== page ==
In the current business environment companies are either surviving, or thriving.
Those who are thriving have had “strategic timing coupled with intentionality” on their side, says Nicol Mullins, Chartered Reward Specialist and executive committee member of the South African Reward Association (SARA).
Their business model has been aligned to current market conditions. Their portfolio agility meant they were able to adapt to change. The ones that are now thriving disrupted their own business models when it was critical to do so.
A company that has nailed the concept of portfolio agility is Uber. Mullins says they have two legs to their “transport business”. Uber transports people and Uber Eats transports food.
During the Covid-19 pandemic the country experienced one of the strictest lockdowns in the world. The transport of people declined dramatically, but the transport of food increased.
Uber entered the business of transporting food, even before the outbreak of the coronavirus. The pandemic simply accelerated their new business.
“The Uber business model illustrates the importance of having a service offering that has breadth and depth,” says Mullins. This oversimplified example serves as an indicator of how companies may want to pivot around their core business.
The restaurant industry has been severely disrupted by the lockdown. Many were forced to repurpose their traditional sit-down business model. They used technology to engage with their clients.
They used Facebook and WhatsApp to tell their clients they are ready to continue serving them. They started offering either take-away food or deliveries. They used the resources already available to them. Their waiters became their delivery business. That is being innovative.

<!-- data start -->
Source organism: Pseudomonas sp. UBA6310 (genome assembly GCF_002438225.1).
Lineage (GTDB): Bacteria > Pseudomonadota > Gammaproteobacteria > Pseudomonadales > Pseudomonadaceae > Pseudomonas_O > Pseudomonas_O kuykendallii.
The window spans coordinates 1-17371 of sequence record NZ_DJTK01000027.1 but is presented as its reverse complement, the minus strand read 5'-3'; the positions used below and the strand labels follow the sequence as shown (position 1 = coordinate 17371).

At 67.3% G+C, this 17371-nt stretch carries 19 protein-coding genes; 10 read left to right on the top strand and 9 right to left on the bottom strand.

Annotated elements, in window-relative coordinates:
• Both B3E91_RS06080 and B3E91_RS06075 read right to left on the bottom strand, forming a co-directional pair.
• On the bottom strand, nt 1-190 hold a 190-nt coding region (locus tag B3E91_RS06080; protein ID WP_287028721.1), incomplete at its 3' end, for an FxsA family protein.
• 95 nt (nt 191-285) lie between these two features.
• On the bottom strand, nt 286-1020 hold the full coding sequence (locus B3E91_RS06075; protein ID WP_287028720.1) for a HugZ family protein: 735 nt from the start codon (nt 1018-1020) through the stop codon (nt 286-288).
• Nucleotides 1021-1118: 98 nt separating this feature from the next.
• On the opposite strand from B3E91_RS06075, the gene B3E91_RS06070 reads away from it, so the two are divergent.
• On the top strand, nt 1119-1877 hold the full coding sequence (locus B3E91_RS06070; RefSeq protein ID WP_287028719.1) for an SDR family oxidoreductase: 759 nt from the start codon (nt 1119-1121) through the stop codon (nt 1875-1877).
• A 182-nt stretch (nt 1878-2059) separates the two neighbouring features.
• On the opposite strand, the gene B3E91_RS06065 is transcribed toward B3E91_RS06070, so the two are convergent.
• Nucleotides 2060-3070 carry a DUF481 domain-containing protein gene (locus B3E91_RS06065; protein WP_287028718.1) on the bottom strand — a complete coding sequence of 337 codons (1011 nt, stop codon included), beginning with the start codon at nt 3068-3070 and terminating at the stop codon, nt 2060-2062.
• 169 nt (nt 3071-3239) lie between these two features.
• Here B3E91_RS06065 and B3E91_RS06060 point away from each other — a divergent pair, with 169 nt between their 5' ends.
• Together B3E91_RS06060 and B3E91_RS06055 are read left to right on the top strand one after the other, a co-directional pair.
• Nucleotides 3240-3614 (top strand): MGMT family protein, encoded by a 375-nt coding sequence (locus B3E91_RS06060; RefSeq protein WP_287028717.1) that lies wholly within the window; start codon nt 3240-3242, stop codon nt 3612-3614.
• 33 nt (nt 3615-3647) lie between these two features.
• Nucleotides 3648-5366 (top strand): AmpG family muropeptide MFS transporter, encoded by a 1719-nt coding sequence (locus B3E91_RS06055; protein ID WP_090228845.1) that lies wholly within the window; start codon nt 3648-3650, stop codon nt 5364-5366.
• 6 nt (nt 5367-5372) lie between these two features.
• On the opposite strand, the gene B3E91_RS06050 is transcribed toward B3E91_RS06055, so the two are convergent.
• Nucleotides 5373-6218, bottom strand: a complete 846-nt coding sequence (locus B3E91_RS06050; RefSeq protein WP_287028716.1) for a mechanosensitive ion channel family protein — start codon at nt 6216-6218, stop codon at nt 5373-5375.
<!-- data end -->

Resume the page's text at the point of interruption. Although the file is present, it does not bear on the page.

Companies need to remember what kept them alive during this period.
Incentivise the right performance
Once they recognise what is driving their performance in a positive direction they need to do more of that, faster. “That is behaviour and performance you want to incentivise,” says Mullins.
Most companies are currently not in any position to offer large monetary incentives. However, it is often not the monetary incentive that add the biggest value to an employee/employer relationship.
It is rather the ability of leadership to understand the employee’s current “context”. Nicol suggests that leaders look at their workforce in segments, for example as single parents, single people or older people. That will assist in assessing their real needs better, rather than following a “blanket approach”.
“The best incentive to offer is often simply to ask what you can do for them.”
In many instances it is simply data for their phone, or more flexible working hours. Don’t make any assumption to the level of access employees have to water, wi-fi, food, safety or security.
Ask. Even more so when referring to vulnerable populations within the workforce.
As business leaders acknowledge the impact of the Covid-19 pandemic, they should at the same time have a clear plan of what it is that they want to achieve.
“Define reality and then create hope,” says Mullins.
It was the famous Black Panther actor, Chadwick Boseman, who died of cancer at the end of August, who said: “He who has watered, be watered.”
The role of a business leader is to take responsibility for those who are in their care. If you take care of employees, they in return, will take care of the business, he notes.
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